The 40,000 Pound Herd

It seemed not long ago that I sat through a seminar on managing the 30,000-pound herd. I recently attended a half-day seminar, just 10 years later, with experts talking about feeding, reproduction and genetics for herds averaging 40,000 pounds.

That’s a lot of milk. It averages about 18,200 kilograms or 17,600 litres per cow.

Is a 40,000-pound herd average impractical to consider? Maybe not. The 30,000-pound herd average was, at one time, out of the question, as was the 20,000-pound average a decade earlier.

Results of a survey presented at the seminar revealed that dairy farmers are reaching the 30,000-pound level. The survey looked at the management practices for the highest-producing Dairy Herd Improvement (DHI) operations in the U.S. The 114 top farms, mostly from the northern half of the U.S., averaged 29,410 pounds (13,368 kg or 10,890 L).

These were family farms, with the average age of the principal operator between 40 and 49 years. They milked an average of 225 cows and had 28 dry cows. They planned to increase production in the future at an average rate of 1,267 pounds per year.

Diets were predominately corn silage, with alfalfa haylage second, followed by alfalfa hay. Feed supplements included cottonseed and roasted soybeans, as well as various sources of added fats. Traits they selected for, in order, were milk yield, type, protein and fat. Forty-one per cent routinely body condition scored their cattle. They checked for heat on average 2.8 times per day for 19 minutes each time.

The survey results set the stage for a panel of recognized experts to discuss the 40,000-pound question. Here are some of their thoughts on genetics, reproduction and feeding:


The biggest increases in production over time have been from improved genetics, pointed out Bennett Cassell, a geneticist at Virginia Tech. Progress has been due to direct selection for production, size and better udders. But there’s increasing concern about health and fertility.

New total merit indexes are being introduced in the U.S. according to the type of milk market—relative emphasis on milk yield versus fat and protein—along with some weight on herd life and negative weight on body size.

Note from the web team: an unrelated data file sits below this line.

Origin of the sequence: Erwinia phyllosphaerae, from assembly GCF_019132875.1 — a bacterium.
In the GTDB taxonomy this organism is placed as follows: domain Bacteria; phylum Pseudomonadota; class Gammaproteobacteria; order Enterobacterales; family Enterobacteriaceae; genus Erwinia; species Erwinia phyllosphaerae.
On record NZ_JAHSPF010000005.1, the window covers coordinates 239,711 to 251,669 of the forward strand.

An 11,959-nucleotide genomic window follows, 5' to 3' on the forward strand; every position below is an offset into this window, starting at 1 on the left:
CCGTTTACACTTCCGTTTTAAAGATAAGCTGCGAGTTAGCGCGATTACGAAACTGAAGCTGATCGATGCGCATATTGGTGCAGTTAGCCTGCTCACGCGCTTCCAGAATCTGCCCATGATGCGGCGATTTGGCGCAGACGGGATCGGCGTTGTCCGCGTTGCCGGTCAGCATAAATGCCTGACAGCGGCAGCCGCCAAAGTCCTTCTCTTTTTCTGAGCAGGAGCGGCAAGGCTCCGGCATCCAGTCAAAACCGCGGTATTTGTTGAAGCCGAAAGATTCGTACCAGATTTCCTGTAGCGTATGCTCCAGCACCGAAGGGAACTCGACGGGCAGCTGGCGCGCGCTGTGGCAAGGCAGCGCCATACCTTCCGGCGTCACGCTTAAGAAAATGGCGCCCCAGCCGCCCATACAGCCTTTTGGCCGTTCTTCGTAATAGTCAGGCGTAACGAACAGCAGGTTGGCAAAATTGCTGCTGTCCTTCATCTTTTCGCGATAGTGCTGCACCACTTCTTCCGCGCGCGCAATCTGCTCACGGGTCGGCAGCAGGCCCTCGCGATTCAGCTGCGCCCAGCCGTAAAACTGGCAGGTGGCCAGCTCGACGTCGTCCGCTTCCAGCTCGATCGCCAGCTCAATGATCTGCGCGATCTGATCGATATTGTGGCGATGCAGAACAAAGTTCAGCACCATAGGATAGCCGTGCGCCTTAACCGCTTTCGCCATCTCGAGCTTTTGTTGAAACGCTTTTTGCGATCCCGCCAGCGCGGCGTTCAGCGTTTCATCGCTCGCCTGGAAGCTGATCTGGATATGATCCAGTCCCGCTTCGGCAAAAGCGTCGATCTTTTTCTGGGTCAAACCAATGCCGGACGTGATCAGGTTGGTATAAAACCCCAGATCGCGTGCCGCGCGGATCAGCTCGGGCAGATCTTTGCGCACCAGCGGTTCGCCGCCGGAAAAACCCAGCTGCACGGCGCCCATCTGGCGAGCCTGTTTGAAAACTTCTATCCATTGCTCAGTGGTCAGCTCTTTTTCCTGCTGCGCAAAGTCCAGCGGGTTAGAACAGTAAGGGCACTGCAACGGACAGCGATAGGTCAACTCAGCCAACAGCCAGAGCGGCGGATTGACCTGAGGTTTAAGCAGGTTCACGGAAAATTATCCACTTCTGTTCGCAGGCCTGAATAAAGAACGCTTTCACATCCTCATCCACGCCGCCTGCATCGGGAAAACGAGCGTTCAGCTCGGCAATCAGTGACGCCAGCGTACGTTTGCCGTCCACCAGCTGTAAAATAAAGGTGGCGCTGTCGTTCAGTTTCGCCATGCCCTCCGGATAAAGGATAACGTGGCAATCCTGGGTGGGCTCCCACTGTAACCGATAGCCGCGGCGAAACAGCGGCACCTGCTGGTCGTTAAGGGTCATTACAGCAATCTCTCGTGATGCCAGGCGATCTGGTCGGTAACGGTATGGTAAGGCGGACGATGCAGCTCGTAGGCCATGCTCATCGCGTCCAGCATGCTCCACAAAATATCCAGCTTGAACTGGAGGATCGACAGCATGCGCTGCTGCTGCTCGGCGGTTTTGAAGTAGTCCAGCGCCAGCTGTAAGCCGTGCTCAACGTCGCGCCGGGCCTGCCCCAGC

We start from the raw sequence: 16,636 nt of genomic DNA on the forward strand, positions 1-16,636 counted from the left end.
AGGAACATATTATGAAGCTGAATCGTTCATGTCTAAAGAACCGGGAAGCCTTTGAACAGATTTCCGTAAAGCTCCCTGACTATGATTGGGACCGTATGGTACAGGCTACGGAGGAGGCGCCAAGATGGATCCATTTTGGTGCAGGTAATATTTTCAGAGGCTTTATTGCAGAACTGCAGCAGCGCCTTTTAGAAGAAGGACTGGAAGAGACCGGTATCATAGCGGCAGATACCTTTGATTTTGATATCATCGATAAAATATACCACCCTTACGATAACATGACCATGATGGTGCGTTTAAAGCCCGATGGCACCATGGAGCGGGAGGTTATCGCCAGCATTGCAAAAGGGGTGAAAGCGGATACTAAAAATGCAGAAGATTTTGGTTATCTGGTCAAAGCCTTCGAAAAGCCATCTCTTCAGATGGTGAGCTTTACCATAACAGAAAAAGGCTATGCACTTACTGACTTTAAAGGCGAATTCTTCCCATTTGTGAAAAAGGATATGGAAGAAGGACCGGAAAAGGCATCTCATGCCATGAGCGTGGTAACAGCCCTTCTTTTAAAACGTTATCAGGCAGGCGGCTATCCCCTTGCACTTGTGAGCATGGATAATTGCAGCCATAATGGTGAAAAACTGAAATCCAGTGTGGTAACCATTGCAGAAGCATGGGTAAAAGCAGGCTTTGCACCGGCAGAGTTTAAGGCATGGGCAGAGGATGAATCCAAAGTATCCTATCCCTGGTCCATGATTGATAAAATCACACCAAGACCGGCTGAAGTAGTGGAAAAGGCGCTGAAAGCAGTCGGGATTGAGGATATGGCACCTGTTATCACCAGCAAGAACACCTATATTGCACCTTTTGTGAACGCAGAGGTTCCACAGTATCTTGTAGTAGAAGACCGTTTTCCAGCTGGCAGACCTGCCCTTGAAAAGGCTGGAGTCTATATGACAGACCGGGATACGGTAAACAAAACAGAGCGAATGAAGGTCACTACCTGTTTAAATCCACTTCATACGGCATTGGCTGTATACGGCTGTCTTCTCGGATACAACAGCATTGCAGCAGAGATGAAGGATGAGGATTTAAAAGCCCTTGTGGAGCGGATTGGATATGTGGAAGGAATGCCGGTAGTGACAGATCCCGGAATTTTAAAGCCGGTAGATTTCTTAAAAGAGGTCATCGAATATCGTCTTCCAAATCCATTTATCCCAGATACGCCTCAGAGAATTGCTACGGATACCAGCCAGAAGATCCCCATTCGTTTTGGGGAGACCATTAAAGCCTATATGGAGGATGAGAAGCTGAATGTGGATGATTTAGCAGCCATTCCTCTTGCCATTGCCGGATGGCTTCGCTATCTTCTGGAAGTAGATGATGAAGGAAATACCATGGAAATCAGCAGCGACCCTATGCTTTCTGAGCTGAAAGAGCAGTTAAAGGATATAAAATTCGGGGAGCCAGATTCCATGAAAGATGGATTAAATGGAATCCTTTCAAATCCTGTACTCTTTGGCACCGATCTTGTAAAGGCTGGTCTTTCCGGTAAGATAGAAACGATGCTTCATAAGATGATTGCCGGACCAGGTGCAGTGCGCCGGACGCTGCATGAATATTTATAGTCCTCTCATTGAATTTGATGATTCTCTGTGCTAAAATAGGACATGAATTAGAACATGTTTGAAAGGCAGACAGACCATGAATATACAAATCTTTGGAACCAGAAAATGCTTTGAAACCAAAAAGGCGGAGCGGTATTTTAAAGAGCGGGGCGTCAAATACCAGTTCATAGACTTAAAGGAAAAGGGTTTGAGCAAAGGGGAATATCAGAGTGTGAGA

J. S. Stevenson of Kansas State University emphasized management by stages of the reproductive cycle. This includes a voluntary waiting period. These factors play a role:

  • reduced risk of metabolic disorders and diseases;
  • energy prioritization in the periparturient period and the initiation of estrus cycles;
  • levels of blood metabolites such as BUN (blood urea nitrogen), glucose and minerals in the close-up fresh period, although there is controversy over how to interpret these.

The onset of estrus cycles is variable. Results of controlled breeding programs show 20 to 25 per cent of cows aren’t cycling by day 40 to day 83. Programmed breeding programs have become popular to time estrus and also eliminate estrus detection errors that are sometimes as high as 32 per cent.

Stevenson also noted research that indicates an effect of mastitis incidence in the first 45 days of pregnancy. Mastitic cows had a 2.7 times greater risk of abortion in the next 90 days.


Diet formulation is among the priority items for high production, according to O. Kroll of the Hachaklait and Israel Cattle Breeders Association. Important factors include:

  • consistency of feed;
  • a large variety of components;
  • maximized dry matter intake;
  • keeping energy and protein in balance.

Other priority items for high production are cow comfort, overall health, costs and feeding strategy. As well he recommended an individual reproductive management strategy for each cow.

Kroll also said producers need to use "real time management." This involves integrating all the information available to make management decisions.

Consistent feed headed the "top five" list of factors devised by Mike Hutjens for successful management of high-production herds. Producers need to be aware of feed ingredient variation, and also the variation in how cows eat from a feed bunk.

The ability to sort feed ingredients in a total mixed ration (TMR) may undo a lot of ration formulation. Feedbunk sorting can allow cows to eat an extremely high starch diet during half the day, possibly leading to metabolic and foot problems, and a high-fibre diet with reduced intake and lower performance during the other half, said Hutjens, a well-known the University of Illinois dairy nutritionist. He recommends regularly checking feed bunk contents for composition and particle length.

Rounding out his top five were the heifer challenge (management of first-lactation cows), feed particle size, transition diets and skilled support.

What's Next?

The session’s final speaker, L. Jones of the FARME Institute in New York state, pointed out that we’ve made tremendous gains in production through application of technology in the various parts of the cow’s management cycle. The challenge we haven’t addressed, and need to, is the integration of all this information into super-effective day-to-day herd management, or real time management as Kroll called it.

Aiming for a 40,000-pound herd average may sound like shooting for the moon. Yet we can pick up some solid lessons by studying those dealing with the extreme high-end of milk production, just as young hockey players can learn from studying Wayne Gretzky’s on-ice moves. In the rest of the industry we can learn how to manage details better, or pick up sound ideas from people who challenge old thinking to find new, innovative ways of doing things.

For more information:
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Author: Blair Murray - Dairy Genetic Improvement Specialist/OMAFRA
Creation Date: 05 August 2000
Last Reviewed: 2 June 2010